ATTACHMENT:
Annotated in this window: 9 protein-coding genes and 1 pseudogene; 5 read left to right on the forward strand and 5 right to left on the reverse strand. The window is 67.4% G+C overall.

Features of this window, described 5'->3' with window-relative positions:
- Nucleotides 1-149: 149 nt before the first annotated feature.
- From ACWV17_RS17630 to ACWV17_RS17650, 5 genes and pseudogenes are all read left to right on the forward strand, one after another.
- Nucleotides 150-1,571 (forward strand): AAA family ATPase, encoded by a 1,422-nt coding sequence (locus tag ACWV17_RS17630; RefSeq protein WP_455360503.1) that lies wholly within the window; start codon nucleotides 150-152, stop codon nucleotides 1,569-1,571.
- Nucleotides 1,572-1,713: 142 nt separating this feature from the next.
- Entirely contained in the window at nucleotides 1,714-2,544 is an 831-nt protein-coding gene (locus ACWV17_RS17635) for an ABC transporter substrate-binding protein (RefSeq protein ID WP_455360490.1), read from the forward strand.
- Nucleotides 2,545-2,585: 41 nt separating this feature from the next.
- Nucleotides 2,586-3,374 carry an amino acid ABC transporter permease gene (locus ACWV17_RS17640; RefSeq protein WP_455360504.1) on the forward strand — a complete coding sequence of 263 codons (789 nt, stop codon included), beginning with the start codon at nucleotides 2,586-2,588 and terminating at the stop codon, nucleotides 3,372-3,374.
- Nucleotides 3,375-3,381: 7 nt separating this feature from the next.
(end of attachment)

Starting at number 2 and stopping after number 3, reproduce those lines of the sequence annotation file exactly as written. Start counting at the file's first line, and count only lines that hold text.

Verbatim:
Features of this window, described 5'->3' with window-relative positions:
- Nucleotides 1-149: 149 nt before the first annotated feature.